The decline of the laptop

Laptops used to be the best way to have portable computing. They could be made light, rugged, and powerful and were used everywhere. Now, all you see are tablets and smart phones, and there’s good reason for that.

Tablets and smart phones are easy to use, with touch screens being one of the simplest user interfaces imaginable. The rise of small processors has also made tablets and phones more attractive, while making laptops seem cumbersome in comparison. The only time a laptop seems appropriate for portable computing at this point is if you’re running very demanding applications, or absolutely need a keyboard (though giving a tablet a keyboard is as simple as docking it).

Even in the world of business, where typing is common, the laptop almost seems archaic. They are typically heavy and awkward to carry, and absolutely can’t be used while moving about. In the military, where the front lines have no real need to type, and maintenance workers still value portability over performance, the laptop has completely fallen out of favor. Being outmatched by desktops in performance (and made obsolete much quicker), and overshadowed by tablets and smart phones in portability and usability, the laptop seems to be fading into obscurity.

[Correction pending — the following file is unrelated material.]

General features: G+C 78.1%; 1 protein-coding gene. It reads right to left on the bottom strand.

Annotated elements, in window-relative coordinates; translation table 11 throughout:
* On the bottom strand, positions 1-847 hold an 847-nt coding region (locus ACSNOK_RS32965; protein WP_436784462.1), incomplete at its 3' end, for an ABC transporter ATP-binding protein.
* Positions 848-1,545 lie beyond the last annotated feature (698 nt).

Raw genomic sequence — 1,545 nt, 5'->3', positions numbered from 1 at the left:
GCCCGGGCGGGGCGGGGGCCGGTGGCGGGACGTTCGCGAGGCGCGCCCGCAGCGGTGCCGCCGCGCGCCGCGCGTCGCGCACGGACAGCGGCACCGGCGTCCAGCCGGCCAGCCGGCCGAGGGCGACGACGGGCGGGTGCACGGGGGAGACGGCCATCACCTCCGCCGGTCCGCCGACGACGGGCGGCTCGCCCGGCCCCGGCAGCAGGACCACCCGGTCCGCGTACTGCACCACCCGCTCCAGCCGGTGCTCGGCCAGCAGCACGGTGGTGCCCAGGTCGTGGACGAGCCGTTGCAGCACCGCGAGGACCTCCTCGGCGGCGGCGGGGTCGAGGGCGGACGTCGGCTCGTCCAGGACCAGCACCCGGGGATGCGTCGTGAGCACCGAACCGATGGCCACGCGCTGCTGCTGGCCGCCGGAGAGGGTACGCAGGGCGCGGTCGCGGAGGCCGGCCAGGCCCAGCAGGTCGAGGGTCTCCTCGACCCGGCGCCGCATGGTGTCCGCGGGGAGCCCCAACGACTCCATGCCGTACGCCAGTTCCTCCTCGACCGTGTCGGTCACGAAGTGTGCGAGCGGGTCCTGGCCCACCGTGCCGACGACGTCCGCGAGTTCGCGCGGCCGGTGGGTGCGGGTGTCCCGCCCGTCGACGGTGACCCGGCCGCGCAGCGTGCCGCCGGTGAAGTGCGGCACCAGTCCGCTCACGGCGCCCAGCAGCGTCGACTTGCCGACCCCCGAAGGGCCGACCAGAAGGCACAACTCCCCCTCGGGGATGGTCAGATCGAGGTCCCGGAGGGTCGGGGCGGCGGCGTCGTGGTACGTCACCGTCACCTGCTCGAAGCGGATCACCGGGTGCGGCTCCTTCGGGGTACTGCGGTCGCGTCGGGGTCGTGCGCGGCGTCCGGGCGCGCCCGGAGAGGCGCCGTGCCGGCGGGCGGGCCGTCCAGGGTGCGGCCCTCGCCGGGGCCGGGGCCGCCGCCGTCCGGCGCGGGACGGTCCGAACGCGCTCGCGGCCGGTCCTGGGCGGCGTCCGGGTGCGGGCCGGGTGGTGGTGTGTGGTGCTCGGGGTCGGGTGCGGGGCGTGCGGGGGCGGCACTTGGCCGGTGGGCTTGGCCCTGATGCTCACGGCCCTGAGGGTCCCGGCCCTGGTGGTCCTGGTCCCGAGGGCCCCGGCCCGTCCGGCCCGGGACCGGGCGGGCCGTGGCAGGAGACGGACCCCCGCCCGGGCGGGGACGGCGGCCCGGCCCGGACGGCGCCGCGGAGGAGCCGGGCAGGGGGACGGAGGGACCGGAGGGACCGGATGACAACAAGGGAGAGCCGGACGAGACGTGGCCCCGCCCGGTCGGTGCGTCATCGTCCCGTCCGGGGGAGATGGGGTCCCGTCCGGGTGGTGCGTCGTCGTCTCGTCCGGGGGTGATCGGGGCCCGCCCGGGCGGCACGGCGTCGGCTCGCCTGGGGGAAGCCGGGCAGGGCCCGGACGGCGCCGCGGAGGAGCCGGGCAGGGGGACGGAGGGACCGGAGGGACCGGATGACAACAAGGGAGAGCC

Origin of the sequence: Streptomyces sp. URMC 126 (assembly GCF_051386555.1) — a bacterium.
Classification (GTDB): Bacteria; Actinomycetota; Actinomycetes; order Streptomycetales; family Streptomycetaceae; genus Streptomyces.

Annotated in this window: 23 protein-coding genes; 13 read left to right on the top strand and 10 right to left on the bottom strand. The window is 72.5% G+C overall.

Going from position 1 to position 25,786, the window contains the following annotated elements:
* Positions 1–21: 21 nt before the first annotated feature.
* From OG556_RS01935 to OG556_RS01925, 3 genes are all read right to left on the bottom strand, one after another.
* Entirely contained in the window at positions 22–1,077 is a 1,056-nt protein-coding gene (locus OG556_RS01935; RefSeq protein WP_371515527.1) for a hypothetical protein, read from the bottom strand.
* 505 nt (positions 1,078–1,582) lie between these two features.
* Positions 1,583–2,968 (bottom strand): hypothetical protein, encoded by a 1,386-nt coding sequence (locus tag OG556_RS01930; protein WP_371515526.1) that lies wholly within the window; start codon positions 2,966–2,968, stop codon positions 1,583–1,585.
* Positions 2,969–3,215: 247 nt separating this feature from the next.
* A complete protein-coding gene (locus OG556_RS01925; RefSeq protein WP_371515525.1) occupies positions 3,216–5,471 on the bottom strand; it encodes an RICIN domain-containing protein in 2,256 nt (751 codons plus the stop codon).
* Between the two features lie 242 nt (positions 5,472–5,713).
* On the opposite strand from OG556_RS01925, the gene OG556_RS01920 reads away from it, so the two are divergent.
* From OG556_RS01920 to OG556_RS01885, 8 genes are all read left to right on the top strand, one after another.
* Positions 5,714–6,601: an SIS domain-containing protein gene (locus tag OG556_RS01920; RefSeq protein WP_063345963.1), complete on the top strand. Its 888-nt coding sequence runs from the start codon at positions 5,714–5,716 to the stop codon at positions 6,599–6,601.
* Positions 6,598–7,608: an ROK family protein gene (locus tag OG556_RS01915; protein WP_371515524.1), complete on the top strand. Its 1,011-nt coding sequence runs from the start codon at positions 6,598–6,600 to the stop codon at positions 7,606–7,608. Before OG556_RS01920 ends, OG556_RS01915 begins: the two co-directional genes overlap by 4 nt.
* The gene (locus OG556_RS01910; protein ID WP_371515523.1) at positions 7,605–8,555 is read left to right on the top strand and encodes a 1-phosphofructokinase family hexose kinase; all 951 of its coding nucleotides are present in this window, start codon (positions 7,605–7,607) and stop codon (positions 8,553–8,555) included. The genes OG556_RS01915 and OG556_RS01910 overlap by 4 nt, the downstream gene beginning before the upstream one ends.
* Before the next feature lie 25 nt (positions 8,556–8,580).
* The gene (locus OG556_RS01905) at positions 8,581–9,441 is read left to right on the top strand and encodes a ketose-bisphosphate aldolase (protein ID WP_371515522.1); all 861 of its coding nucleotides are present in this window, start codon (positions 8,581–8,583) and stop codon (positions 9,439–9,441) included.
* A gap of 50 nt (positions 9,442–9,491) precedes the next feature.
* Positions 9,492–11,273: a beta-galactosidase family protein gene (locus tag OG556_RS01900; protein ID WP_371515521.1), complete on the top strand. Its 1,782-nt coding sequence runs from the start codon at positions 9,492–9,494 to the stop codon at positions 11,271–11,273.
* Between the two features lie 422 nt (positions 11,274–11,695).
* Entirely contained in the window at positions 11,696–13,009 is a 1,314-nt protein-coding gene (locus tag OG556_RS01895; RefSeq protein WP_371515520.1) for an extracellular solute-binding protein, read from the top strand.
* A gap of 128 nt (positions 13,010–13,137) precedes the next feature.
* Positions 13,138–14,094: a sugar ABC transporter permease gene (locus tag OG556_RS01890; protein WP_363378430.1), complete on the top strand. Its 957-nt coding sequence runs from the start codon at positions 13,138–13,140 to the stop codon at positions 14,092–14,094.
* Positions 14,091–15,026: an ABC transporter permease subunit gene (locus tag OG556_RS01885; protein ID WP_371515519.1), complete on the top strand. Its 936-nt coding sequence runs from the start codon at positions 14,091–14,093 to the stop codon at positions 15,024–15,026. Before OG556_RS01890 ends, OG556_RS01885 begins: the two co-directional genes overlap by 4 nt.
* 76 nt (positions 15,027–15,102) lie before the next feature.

While the laptop will probably have a niche for journalists (we type on the go quite a bit) and a few other industries, it looks as if it will fade away in the military market. Maybe thin clients and cloud computing in general could revive it, but even in the consumer market laptops have become less and less popular. The endless rows of laptops at electronics stores have gone and been replaced by smart phones and tablets on display.

By Skyler Frink


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